Spayed female dogs at higher risk of brain tumors

In a novel study using canine brain scans, scientists have reported that spayed females had an increased relative risk of brain tumors — 11 times that of intact females. The authors cited the importance of estrogen to brain health, and related their work in dogs to findings in women regarding higher incidence of dementia than in men. Interestingly, intact female dogs were seven times less likely to get brain tumors than intact males, illustrating the significant protective impact of natural hormones on brain health in females.

The groundbreaking work was completed at the Royal School of Veterinary Studies Hospital for Small Animals at the University of Edinburgh. Almost 300 canine MRI brain scans were included in the study, with representation from 61 UK Kennel Club breeds as well as mixed breeds.  The scientists had to consider a wide variety of brain characteristics in dogs, given the extreme size differences and skull shapes. A number of factors were important to the incidence of brain abnormalities, including age. The concept of “brain age” has been receiving attention, and indicates the structural characteristics of the brain that are normally related to aging. This physiological brain age predicts disease risk better than chronological age.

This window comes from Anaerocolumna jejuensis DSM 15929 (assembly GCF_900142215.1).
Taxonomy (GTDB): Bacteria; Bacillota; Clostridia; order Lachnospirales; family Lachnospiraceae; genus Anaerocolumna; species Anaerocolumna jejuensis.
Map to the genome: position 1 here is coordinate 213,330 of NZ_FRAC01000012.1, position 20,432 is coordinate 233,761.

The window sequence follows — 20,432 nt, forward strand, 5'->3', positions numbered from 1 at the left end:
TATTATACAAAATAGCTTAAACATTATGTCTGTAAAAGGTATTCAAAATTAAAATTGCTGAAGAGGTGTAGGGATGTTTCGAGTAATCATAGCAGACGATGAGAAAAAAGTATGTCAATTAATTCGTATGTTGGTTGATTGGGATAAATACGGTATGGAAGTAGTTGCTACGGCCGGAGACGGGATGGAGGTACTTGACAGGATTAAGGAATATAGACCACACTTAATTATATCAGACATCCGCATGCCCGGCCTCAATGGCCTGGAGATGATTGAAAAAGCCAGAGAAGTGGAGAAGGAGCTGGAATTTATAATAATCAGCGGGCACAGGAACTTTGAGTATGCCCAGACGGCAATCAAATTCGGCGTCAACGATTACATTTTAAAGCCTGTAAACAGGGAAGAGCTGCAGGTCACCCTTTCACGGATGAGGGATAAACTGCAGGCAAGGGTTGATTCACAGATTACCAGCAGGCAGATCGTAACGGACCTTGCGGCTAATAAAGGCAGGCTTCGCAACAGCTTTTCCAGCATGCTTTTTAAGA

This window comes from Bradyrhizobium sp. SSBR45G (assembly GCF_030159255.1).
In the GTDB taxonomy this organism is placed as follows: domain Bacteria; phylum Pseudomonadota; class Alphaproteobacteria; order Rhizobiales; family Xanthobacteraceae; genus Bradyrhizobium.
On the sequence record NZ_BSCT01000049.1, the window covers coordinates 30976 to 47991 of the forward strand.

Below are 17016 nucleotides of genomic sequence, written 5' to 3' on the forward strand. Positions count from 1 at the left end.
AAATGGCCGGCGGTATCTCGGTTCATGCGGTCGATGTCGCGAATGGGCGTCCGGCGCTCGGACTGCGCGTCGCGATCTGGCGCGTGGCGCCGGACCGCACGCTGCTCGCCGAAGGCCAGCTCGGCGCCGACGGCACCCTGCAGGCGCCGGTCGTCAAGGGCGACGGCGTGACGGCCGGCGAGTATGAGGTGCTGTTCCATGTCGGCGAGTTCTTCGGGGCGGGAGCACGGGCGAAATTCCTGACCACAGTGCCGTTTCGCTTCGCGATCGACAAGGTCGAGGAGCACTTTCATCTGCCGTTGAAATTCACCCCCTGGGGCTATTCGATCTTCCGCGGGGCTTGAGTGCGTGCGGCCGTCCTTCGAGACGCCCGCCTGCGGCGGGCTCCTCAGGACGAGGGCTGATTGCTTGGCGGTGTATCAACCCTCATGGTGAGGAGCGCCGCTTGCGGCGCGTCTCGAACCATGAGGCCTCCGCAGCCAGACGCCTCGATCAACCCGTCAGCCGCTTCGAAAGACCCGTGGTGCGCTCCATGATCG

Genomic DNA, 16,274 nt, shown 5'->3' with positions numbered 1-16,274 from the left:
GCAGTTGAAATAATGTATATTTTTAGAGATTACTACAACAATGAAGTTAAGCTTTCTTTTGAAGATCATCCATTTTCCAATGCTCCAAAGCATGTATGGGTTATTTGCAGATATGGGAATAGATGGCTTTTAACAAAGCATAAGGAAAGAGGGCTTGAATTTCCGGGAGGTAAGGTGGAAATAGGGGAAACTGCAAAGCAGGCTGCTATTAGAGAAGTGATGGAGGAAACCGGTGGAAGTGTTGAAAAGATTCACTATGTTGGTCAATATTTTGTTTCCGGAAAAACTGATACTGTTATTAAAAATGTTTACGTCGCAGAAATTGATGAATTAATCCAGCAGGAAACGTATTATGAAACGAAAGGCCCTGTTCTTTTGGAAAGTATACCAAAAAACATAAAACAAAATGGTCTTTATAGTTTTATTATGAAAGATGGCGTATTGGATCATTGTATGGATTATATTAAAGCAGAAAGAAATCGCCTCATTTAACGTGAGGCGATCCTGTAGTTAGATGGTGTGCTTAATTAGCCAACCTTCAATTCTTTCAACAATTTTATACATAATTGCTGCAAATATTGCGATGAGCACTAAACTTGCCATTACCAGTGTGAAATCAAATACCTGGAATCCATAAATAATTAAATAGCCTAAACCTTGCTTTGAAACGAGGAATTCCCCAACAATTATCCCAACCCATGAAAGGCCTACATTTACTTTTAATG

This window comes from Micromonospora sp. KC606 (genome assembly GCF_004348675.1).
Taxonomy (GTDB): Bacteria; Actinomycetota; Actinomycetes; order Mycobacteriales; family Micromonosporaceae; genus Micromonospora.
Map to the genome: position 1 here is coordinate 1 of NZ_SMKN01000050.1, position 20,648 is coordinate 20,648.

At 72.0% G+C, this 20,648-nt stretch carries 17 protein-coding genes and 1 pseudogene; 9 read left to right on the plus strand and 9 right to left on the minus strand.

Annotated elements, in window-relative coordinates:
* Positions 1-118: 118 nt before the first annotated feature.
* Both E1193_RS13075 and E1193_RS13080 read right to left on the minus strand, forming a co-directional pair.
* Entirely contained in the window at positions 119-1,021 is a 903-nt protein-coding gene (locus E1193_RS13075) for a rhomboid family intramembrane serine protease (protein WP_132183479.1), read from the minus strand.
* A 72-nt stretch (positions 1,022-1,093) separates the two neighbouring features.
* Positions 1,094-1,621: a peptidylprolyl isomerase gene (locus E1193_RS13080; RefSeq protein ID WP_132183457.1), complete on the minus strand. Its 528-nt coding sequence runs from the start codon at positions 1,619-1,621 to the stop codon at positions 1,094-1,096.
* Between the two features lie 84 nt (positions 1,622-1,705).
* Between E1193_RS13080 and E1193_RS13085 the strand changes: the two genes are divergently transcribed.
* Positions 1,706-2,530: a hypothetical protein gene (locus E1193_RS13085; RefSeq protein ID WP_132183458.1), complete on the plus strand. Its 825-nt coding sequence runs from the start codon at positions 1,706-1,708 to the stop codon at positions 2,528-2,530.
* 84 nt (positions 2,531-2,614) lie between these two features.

In addition to showing for the first time that lack of natural hormones was related to brain aging and tumor development in female dogs, the authors also found that the boxer breed had an overall increased risk of premature “brain aging” and tumor development. Read the full article.

Over time, evidence has increased regarding the negative health impacts of hormone loss with spay and neuter in dogs (see our page on Hormone-Sparing Spay). This study is another reason why people should consider alternatives to spaying their female dogs (especially boxers).


Linda Brent, PhD

Executive Director, Parsemus Foundation

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